Government spends $90 on goods produced by the domestic economy (things like weapons, junkets to Vegas, and subsidizing unsustainable lifestyles).

Result: resources have been reallocated, the government posts a surplus, and the private sector is net $10 poorer.
Correct. Now paying down this some of the government debt can be a good idea in a situation where inflation is on the rise as private credit is gets out of control and everyone has a job. But, the simplistic idea of paying down fiat debt — just to be prudent and feel good about it — is a terrible idea.

Mind you, I totally sympathize with the evils/problems of government spending. But that's a whole other problem that requires other solutions (citizens dividends, tax elimination, etc).
Nothing I say should be construed as advice or expertise. I am only sharing opinions which may or may not be applicable in any given case.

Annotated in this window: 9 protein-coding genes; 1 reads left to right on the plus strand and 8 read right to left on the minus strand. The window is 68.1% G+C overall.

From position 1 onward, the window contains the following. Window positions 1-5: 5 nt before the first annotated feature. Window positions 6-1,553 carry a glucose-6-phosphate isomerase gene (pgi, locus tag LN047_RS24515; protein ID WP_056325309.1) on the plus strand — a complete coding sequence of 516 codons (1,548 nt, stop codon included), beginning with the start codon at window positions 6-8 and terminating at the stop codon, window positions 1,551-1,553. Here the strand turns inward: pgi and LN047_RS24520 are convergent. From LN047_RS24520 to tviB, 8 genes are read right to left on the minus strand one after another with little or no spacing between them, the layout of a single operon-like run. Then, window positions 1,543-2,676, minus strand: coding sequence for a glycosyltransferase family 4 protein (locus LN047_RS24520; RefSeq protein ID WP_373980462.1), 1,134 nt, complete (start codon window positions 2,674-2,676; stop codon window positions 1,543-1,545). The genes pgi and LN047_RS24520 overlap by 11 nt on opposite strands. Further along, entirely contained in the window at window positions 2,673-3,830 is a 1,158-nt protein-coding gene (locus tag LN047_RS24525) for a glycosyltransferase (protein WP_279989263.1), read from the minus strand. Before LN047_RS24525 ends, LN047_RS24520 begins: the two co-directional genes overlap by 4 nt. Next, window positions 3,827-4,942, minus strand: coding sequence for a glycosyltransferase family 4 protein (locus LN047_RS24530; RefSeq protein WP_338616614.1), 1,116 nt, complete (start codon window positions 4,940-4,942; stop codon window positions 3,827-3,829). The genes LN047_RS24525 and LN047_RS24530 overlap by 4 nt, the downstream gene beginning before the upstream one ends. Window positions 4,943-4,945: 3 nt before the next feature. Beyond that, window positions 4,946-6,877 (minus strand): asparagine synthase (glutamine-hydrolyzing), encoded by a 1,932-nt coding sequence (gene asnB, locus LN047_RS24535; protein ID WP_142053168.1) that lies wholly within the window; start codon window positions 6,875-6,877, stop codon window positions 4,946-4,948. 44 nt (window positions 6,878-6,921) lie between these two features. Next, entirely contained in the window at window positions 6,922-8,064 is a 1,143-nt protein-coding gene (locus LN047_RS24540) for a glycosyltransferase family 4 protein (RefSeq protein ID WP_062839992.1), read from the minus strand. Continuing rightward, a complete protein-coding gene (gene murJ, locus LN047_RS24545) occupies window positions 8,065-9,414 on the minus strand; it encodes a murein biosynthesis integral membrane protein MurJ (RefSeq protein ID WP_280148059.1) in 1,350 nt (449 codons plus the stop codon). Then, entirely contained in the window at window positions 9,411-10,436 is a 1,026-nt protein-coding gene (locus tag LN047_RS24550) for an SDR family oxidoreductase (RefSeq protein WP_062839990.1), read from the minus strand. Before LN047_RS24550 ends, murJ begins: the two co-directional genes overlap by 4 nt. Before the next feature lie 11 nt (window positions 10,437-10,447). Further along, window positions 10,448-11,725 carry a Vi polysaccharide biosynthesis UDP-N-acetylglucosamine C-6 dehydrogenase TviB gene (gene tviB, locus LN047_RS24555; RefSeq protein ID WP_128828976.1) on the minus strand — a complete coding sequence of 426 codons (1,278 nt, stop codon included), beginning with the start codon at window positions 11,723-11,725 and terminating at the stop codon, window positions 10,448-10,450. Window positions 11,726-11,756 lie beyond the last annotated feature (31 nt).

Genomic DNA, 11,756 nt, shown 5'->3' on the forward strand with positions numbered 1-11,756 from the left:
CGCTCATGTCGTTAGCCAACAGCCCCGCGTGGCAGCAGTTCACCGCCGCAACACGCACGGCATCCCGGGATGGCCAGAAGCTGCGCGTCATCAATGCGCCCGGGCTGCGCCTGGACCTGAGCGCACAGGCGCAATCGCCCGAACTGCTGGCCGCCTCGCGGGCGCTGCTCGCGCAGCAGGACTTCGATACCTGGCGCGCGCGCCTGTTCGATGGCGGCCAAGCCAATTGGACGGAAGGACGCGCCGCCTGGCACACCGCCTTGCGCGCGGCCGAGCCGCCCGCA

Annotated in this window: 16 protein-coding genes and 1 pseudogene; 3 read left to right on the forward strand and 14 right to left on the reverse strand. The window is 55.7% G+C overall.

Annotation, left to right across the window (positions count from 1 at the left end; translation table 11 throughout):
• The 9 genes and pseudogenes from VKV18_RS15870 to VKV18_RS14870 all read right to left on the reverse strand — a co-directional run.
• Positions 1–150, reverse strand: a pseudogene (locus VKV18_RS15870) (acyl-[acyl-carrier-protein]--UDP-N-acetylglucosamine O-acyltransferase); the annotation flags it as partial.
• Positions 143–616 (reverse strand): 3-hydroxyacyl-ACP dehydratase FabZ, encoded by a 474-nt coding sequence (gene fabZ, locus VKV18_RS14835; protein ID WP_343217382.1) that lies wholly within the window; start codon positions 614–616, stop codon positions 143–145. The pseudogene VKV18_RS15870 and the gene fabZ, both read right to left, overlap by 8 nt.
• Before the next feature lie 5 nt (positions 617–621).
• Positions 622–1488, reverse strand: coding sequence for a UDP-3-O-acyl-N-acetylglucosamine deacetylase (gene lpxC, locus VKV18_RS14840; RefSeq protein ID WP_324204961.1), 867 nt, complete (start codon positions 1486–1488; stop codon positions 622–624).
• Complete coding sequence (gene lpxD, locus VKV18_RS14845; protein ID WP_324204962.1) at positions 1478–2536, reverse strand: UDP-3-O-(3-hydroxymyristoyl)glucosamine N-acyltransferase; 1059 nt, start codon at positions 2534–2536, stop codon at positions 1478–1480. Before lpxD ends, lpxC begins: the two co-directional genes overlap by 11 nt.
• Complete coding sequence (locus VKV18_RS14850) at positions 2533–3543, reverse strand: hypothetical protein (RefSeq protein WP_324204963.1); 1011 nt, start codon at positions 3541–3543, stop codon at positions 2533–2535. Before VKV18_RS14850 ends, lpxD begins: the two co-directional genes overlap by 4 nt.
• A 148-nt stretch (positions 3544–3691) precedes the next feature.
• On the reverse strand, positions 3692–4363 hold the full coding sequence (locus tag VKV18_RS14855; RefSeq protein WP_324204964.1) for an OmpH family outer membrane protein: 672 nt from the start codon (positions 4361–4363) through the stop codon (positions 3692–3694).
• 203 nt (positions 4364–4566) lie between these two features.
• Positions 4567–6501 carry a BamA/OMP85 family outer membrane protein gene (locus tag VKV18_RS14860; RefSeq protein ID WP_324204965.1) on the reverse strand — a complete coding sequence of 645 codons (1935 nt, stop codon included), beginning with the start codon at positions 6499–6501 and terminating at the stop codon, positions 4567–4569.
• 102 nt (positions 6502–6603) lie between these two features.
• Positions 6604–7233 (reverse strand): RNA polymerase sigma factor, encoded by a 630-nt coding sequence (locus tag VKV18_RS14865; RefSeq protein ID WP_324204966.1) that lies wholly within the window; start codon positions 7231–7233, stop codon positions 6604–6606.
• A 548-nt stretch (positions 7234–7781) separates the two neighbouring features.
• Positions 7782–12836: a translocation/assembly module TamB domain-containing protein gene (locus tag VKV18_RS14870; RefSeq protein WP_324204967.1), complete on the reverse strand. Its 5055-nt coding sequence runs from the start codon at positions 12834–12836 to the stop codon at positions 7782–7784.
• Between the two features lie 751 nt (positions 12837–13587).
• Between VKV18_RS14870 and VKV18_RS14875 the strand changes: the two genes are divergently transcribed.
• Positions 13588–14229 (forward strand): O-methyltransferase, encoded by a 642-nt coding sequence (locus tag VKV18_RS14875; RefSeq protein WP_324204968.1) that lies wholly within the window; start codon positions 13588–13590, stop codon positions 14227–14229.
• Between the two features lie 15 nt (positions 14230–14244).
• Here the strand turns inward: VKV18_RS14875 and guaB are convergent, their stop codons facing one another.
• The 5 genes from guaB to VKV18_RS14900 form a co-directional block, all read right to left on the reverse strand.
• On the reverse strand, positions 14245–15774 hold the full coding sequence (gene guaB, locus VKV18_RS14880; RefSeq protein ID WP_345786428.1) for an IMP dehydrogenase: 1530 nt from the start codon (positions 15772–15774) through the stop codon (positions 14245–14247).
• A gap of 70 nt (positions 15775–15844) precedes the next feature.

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Re: Reason #1 to Keep Buying That Gold

Post by tennpaga » Wed Jul 10, 2013 1:15 pm

Pointedstick wrote: In fact, by definition, a government surplus has to originate from a deficit in the private sector.
This can be fleshed out a little more (which I know you know PS, but I wanted to chime in).

In what follows, think of every term as being a positive number.

By definition...
  government deficit = non-government surplus.

And
  non-government surplus = private domestic surplus + foreign surplus

But a "foreign surplus", viewed from the U.S. perspective, is the U.S. trade deficit.  Therefore:

  government deficit = private domestic surplus + trade deficit

Some implications of this:

* If we want to decrease the government deficit, the sum of private domestic surplus and trade deficit have to decrease as well.

* If we want private domestic surplus to be greater than zero, the government deficit must be at least equal to the trade deficit.
Last edited by tennpaga on Wed Jul 10, 2013 1:54 pm, edited 1 time in total.
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* Gresham's corollary: Avoid participating in systems where good behavior cannot win.

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Re: Reason #1 to Keep Buying That Gold